First Plus World – Vancouver

kwUiXDB-IDA6ZkXTbKdVK2MLMCf3iD-Eol1Sb-N0nXyIGynds7vmtBv1anfMSLH3IDmirEQN70Z8LRkRzkF7LuTovJdGHUg2t95q7ZifBvLDH-iEMUQem1i-cxM4Z5Mvxnj2xdyA7C2gsLlphMP1x4ijETzsq8Co_KRR3o8mXiPbXdtlQ_JUz3m4QfI think that Vancouver is too nice for me. It’s more than first world. It’s first plus world. Clean, modern, cosmopolitan, green, environmentally friendly, and surrounded by gorgeous nature. Sure, it rains a lot. Like every day. It’s a bit pricey. But, life is good in Vancouver. Vancouver is serious about recycling (and cycling) and the traffic lights blink — even on the green — when a pedestrian is nearby. The restaurants are good, the food is good, and there’s Granville Island market. And the Caesar.

r1IorfgO455P1Ola-y9iyTFVflLs1rhkENbM6g2dUBLchZ0lxAvO-RcCR7cgV9dEmrbUYGnXqbrNxGMHVwlvWY76TcoPx4LvAzkbeZN_Dtd3OrkbIBlo3kzfM80e6FQ_LByCP2cz0AXQD-Fhr6lJn4-hnA3DFIXfMNjWZqaLziXIvnYfUdusXXUd1ASure, there are downsides to life in Van. It’s got fast drivers. There are shaming commercials on television to force you to recycle. Apparently the taxes can be high… but the food is good (some sort of good fish with local vegetables grown with moon beans and poetry, shown here).

rYIPCcrh8TSdxtW997o26FNL6cO4KoXsEMDibxCUHk7fRKVp2e8iQqFHRxI3Nh6TyZ55N1vBZy5Kv645Bim_Me1Dt-elGDRuj1y-nBondkNR0Q8QvGhLuizRjT1dkMZ6a_Mi0Exsq-HoBAF1PFxJTHX9VTrFBewRLJEmyezZfCT_tIRA1zQPRNLH29Like I said. Too nice for me.

Ten Canadian Foods

When thinking of Canadian food, it’s hard to describe all the foods of the various first nations and immigrant groups that make up modern day Canada. Here are a few to try (some have similar counterparts “down south” in the USA).

Poutine: French fries covered in cheese curds and gravy.

The Caesar: that drink that I had fling with for a week.

Nanaimo bar: a fudge-like bar.

Bannock and Beaver tail: fried dough, a dish common in some first nations. When the dough is shaped like a beaver tail, then it’s called a beaver tail. (Timbits: donut holes from Tim Hortons, Canada’s mainstream coffee chain.)

Peameal bacon: Canadian bacon (which is ham, really. Well, the Canadians do have a history of preserving the loin by rolling in pea flour, hence the name).

Game and fish, smoked and dried: from salmon jerky to whale blubber.

FJVRNTeU_V0Qsg2PCEQdaZ6EQQWNXWGmpL4LA4W--0Spt_qqiyFPBQ_FWWmnPyrXdc8sAOXSQnMBqKZQk2QUDfifYmGEIAONEJP3u_EPJhmBjoyRyIiblUnRpvpRv7AlwCUUBG5QNaMw723pjzgS0p_PUylBWcjYzzgcG3n-aFiWR97gRqe-K3T3xGButter tarts: much like a pecan pie but with no pecans.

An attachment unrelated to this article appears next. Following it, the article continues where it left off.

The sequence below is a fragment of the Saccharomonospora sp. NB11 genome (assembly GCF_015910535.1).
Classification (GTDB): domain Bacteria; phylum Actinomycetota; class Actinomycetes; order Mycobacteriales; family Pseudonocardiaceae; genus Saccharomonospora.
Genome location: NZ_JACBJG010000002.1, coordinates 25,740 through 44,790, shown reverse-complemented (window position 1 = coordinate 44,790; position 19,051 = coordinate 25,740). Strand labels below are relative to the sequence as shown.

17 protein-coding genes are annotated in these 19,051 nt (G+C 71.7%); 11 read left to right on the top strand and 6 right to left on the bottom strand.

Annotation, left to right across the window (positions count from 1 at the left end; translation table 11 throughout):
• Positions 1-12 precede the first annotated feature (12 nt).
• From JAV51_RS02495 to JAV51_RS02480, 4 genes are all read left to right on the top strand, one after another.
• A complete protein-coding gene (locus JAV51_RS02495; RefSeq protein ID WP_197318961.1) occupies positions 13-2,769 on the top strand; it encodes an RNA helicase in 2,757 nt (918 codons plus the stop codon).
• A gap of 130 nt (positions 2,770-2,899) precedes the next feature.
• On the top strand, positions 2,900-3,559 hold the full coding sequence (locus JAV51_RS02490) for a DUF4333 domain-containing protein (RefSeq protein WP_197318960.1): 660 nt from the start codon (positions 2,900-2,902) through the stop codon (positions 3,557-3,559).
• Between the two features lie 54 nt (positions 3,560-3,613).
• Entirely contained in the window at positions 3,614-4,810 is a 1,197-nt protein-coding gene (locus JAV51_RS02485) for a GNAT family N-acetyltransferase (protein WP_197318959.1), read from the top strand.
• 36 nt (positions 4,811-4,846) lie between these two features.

Montreal style bagel: a chewy, yeasty, smaller, free-form bagel.

lobsterNova Scotia lobster roll: like a New England “lobstah” roll.

Maple syrup: in candy, on pancakes, and on bacon…

Porpoise Watching in Vancouver

Actually, it was whale watching. Except that we didn’t see any whales. We saw three orcas, or killer whales. Orcas are the largest member of the porpoise family. But, it was a nice boat ride and Steveston is cute (where they filmed Once Upon a Time).

MEi6-vd6hk0TVaTuD94JumJgWEJLyyg4-T3czPqqD3VGlbU0IUZJdYVud3ClX0qE8w9svbUXK5QaQFPpdqbnwszpDnHAKULnivpkvSFHpjqQM9w4YJEHyQ_o-0j0eXZcW5q0PM193kfXldg0G3zT_IqNIwDBIPG9OcjwyAtbOYRMXJ2dbDTAh_GyS_At 140 Canadian dollars for the five hour boat trip, you can decide if it’s worth it. I enjoyed the rough waves and the bouncy roller coaster ride. We took our own snacks and drinks which helped the time go by. Plus, the waters around Vancouver are beautiful. The photos of the orcas were not very impressive as taken on my iphone. On the other hand, we got closer to some of the other wildlife which was easier to photograph. And a lot smellier.

sCa3r7GJxm2InJm-Ux-6Lp5ZRL1RxcuFJi8ZgrUEoG45dTASi4m1mnOBoUjRONbHP658Zs_-gGN2gruIYo6-I_PQjMz7gQpXQJC4JLiT1_RabNfefHErj2fwqTSftF-Hp9kcKtxb70DZBT9KLcRzvBu7CbcseHN_xrJDetA6PSOCFRs7SvihOWAr93Strangely, the night before, our waiter told us not to go whale watching as she had barely escaped going on one of the boats that tipped over and sank. Why would one share that story?